GE and NASA to Initiate Wind-Tunnel Testing for Open Rotor Jet Engine Systems
Released on Friday, October 24, 2008
GE and NASA To Initiate Wind-Tunnel Testing for Open Rotor Jet Engine Systems
October 24, 2008 -- EVENDALE -- GE Aviation and NASA are teaming on a wind-tunnel test program to evaluate counterrotating fan-blade systems for "open rotor" jet engine designs that could sharply reduce fuel consumption.
The testing will begin in wind tunnel facilities at NASA's Glenn Research Center in early 2009 and continue into mid-year. This is not a full engine test, but a component rig test to evaluate subscale fan systems using GE's and NASA's advanced computational tools and data acquisition systems.
Rising fuel prices have led GE and NASA to re-visit open-rotor engine systems. In the 1980s, GE successfully ground-tested and flew an open-rotor jet engine that demonstrated fuel savings of more than 30 percent compared to similar-sized, jet engines with conventional, ducted front fan systems. Since then, GE has dramatically advanced its data acquisition systems and computational tools to better understand and improve open-rotor systems.
"GE and NASA journeyed down this path 25 years ago with great technical success," said David Joyce, president of GE Aviation. "Today's fuel crisis greatly influences future jet engine concepts. GE and NASA will evaluate open-rotor concepts in the wind tunnel with far greater technology capability."
For the NASA tests, GE will run two rows of counterrotating fan blades at 1/5 subscale in several configurations, tested in simulated flight conditions created in Glenn Research Center's 9-by-15-foot low speed and 8-by-6-foot high speed wind tunnels.
GE and the Fundamental Aeronautics Program of NASA's Aeronautics Research Mission Directorate in Washington are jointly funding the program. Snecma (SAFRAN Group) of France, GE's longtime 50/50 partner in CFM International, a highly successful joint company, will participate with fan blade designs.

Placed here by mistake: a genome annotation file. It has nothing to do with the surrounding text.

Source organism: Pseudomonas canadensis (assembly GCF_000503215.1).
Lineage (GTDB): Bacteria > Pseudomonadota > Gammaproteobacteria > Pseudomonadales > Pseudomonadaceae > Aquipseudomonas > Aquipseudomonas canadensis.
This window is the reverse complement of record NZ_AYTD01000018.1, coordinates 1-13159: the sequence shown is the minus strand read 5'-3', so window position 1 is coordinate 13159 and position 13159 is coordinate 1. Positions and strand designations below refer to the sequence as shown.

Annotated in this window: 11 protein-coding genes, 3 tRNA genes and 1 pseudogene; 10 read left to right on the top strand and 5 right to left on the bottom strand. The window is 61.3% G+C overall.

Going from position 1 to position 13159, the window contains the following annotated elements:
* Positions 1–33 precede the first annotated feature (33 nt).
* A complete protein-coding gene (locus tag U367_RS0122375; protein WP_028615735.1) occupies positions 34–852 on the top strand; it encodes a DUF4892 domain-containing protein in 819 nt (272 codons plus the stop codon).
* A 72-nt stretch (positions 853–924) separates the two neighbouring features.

Open-rotor jet engine designs are among the longer-term technologies being evaluated for LEAP-X, CFM International's (GE/Snecma) technology program focusing on future advances for next-generation CFM56 engines.
NASA's testing rig equipment, which is being refurbished for the activities, was actually used in the 1980s when NASA and GE jointly tested scale-model, counterrotating fan systems that led to the development of the GE36 jet engine. The NASA test hardware is also capable of simulating aircraft installation systems with the open-rotor fan systems.
The GE36, which flew on Boeing 727 and MD-80 aircraft, featured an aft-mounted, open-rotor fan system with two rows of counterrotating composite fan blades. The enormous efficiency from bypass air created by this fan system drove the GE36's dramatic fuel savings. Snecma was a 35 percent participant on the GE36 program. As fuel prices fell sharply in the late 1980s and early 1990s, the GE36 was never launched commercially, though it was recognized worldwide as a technology breakthrough.
The upcoming rig tests will focus mostly on the acoustic characteristics of various fan configurations, as well as performance and efficiency characteristics. Engine noise is a prime challenge in operating open-rotor engine systems in a commercial aviation environment.
GE - General Electric
NASA - National Aeronautics & Space Administration
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